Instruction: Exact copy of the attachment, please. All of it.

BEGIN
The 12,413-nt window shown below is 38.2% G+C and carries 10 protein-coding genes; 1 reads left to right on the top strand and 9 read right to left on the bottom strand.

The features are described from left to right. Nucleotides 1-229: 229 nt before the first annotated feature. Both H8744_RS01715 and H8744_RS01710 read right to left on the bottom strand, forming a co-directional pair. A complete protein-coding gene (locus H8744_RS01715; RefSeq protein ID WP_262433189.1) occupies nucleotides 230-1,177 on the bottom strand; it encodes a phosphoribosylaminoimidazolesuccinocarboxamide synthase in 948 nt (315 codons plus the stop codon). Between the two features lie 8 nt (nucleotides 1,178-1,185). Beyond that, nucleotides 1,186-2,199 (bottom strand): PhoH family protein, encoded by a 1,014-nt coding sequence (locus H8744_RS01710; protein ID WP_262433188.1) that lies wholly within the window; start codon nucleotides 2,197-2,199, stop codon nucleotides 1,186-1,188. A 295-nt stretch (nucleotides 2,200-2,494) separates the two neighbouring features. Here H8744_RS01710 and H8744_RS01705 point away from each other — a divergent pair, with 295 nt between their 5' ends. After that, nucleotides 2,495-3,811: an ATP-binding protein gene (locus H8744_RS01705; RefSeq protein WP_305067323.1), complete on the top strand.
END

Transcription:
The 12,413-nt window shown below is 38.2% G+C and carries 10 protein-coding genes; 1 reads left to right on the top strand and 9 read right to left on the bottom strand.

The features are described from left to right. Nucleotides 1-229: 229 nt before the first annotated feature. Both H8744_RS01715 and H8744_RS01710 read right to left on the bottom strand, forming a co-directional pair. A complete protein-coding gene (locus H8744_RS01715; RefSeq protein ID WP_262433189.1) occupies nucleotides 230-1,177 on the bottom strand; it encodes a phosphoribosylaminoimidazolesuccinocarboxamide synthase in 948 nt (315 codons plus the stop codon). Between the two features lie 8 nt (nucleotides 1,178-1,185). Beyond that, nucleotides 1,186-2,199 (bottom strand): PhoH family protein, encoded by a 1,014-nt coding sequence (locus H8744_RS01710; protein ID WP_262433188.1) that lies wholly within the window; start codon nucleotides 2,197-2,199, stop codon nucleotides 1,186-1,188. A 295-nt stretch (nucleotides 2,200-2,494) separates the two neighbouring features. Here H8744_RS01710 and H8744_RS01705 point away from each other — a divergent pair, with 295 nt between their 5' ends. After that, nucleotides 2,495-3,811: an ATP-binding protein gene (locus H8744_RS01705; RefSeq protein WP_305067323.1), complete on the top strand.